A little fowl fun. Turkey or goose?
While the old birds shopped for Christmas presents, Felix and Mort made their annual Black Friday visit to the local tavern to plan Christmas dinner. They’d taken charge of the cooking years ago, and ever since the first year – when they’d admittedly ruffled a few feathers – the girls happily had left them to it.
They pored over recipes and shared reviews while Phil, the barkeep, kept the bourbon flowing. Felix spread out his clippings and arranged them into piles. “Time to talk turkey.”
Phil leaned on the bar. “Having turkey this year?”
“Goodness no!” Mort shook his head so hard his chin wobbled. “Goose! We always recommend goose.”
Phil raised an eyebrow. “What about Christmas traditions?”
“I’ll have you know, goose has a very long history.” Felix searched for the magazine article. “All the way back to the ancient Egyptians. Did you know that Marco Polo reported seeing geese in China? And Queen Elizabeth ordered that goose be served every Michaelmas in honor of her victory over the Spanish Armada.”
“But what about Ben Franklin?” the barkeep pointed out. “He was a big fan of turkey.”
“A turkey if there ever was one.” The two cooks laughed. “He should have stopped at electricity.”
“Nothing beats goose,” Mort said. “Goose fat has a far better flavor than peanut oil. Some people even save it for cooking. Did you know you can buy pure goose fat on Amazon?”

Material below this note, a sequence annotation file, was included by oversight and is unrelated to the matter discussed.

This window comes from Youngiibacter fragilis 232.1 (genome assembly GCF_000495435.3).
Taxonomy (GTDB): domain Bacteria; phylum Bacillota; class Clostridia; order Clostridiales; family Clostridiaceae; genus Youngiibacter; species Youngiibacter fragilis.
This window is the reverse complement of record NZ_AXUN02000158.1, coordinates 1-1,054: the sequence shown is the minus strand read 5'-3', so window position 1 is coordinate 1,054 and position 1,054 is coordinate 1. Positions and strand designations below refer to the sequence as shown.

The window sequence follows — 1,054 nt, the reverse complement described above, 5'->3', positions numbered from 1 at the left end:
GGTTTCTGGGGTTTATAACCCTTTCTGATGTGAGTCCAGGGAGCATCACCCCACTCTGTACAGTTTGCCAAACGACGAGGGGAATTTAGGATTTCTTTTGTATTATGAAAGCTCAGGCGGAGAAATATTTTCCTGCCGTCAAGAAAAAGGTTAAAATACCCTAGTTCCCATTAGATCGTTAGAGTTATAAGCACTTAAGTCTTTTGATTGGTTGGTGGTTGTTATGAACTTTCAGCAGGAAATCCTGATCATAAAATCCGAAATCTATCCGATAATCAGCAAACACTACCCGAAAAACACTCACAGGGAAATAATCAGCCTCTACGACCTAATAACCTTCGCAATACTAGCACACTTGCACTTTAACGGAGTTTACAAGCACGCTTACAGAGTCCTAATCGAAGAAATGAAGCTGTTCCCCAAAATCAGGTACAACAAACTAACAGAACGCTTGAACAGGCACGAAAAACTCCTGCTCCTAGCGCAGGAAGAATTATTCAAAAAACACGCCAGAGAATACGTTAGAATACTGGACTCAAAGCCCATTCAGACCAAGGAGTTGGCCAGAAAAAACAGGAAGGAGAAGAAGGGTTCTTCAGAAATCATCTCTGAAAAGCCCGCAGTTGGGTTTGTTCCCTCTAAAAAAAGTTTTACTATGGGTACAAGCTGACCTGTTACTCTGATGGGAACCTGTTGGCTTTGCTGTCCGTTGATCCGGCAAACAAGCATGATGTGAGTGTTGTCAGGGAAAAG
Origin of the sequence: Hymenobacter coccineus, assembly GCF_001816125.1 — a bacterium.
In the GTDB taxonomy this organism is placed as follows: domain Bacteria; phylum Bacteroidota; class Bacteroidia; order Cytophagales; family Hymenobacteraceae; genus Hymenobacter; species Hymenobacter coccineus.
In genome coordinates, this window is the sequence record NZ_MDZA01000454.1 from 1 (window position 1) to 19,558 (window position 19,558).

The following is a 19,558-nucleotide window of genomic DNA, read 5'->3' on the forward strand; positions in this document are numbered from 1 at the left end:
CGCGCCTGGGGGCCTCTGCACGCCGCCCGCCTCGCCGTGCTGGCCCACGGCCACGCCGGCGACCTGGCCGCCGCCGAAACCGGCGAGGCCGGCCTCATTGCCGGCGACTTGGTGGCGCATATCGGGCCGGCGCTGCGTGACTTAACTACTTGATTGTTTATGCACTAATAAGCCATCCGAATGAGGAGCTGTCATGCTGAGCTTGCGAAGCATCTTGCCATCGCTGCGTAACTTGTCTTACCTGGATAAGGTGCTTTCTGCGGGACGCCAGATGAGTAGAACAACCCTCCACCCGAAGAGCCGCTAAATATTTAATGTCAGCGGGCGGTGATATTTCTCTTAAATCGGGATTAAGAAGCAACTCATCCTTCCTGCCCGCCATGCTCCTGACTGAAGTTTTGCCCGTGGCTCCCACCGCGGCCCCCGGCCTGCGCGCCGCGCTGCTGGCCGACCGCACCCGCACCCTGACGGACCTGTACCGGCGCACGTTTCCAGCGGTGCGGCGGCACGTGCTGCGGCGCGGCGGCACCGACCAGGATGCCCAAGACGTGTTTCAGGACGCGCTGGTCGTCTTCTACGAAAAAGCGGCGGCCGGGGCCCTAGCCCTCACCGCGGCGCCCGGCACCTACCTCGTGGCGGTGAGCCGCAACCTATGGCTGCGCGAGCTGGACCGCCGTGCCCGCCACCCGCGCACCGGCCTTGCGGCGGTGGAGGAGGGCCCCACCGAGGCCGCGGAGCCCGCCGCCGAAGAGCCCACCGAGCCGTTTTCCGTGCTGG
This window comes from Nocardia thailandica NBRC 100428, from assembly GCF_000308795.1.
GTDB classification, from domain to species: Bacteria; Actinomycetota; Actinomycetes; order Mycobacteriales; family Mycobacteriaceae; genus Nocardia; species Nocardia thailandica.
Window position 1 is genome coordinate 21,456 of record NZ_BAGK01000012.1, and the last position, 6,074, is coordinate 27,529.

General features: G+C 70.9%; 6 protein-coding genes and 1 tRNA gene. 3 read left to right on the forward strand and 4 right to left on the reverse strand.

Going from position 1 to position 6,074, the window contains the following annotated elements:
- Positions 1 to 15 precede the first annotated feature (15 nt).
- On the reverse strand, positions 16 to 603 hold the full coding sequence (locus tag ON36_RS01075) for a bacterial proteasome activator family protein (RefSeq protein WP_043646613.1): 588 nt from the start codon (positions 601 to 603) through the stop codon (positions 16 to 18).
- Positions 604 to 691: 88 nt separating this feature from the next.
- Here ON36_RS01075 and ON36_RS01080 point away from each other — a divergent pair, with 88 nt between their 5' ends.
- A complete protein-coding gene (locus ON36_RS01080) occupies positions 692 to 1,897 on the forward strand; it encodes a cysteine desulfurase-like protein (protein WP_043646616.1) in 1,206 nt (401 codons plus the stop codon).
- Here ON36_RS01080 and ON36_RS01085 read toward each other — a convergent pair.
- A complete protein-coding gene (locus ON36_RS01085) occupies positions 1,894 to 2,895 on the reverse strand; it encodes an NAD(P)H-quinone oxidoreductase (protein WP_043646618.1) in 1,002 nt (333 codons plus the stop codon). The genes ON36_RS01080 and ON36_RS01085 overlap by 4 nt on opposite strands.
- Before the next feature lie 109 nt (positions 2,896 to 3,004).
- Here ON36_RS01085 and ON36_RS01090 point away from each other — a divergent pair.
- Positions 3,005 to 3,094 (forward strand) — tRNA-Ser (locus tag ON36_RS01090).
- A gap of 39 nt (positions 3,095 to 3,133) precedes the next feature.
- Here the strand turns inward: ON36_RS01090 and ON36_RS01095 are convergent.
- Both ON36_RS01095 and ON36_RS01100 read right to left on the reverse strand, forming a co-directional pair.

Phil shook his head. “My wife hates all the grease.”
“Aah…” Felix said, taking Phil under his wing. “But everything about roasted goose tops turkey. The skin is crispy. A goose is juicier than a turkey, and its dark, succulent flesh has a distinctively rich flavor all its own, with just the right amount of gaminess. Most importantly, the meat isn’t dry; it flakes off the bone.”
Mort’s beady eyes turned dreamy. “Alongside the golden goose, I’m thinking airy potato dumplings, red cabbage, and a baked apple with lingonberries. And apple sausage stuffing.”
“And liver paté,” Felix added, waving a recipe like a flag.
Mort sifted through the piles. “Shredded confit! Or we can pack the meat into pastries for deep-fried goose spring rolls.”
Phil replenished their bourbon and slid a recipe from the pile nearest him. “Goose crown pink with celeriac and cranberries. I don’t even know what that means, but it sounds good.”
Felix sighed. “We need to make a decision and get our ducks in a row. How about classic orange and thyme-scented goose? With all Mort’s fixings.”
“Sounds perfect.” Mort beamed. “We should slow-roast for 4-5 hours at 120C. We’ll still get crispy skin, but the breast will stay tender. Then for the last half hour, we’ll turn the temperature up to 220C.”
“You’ve convinced me,” Phil said, topping off their glasses. “I’m trying goose this year.”
“Your wife will love it.” Felix grinned and swayed on his perch. “Oh, my. I’m feeling loose as a goose!” He rested a wing on the bar, holding himself up.
Phil helped them gather up their recipes. “Time for you two turkeys to head home or your gals are going to cook your gooses.”
With a laugh, the two strutted from the bar, wattles wagging and tail feathers fanned. “We did it,” Felix chortled. “Another successful convert.”
“It was easy.” Mort danced a little turkey trot. “He was a sitting duck.”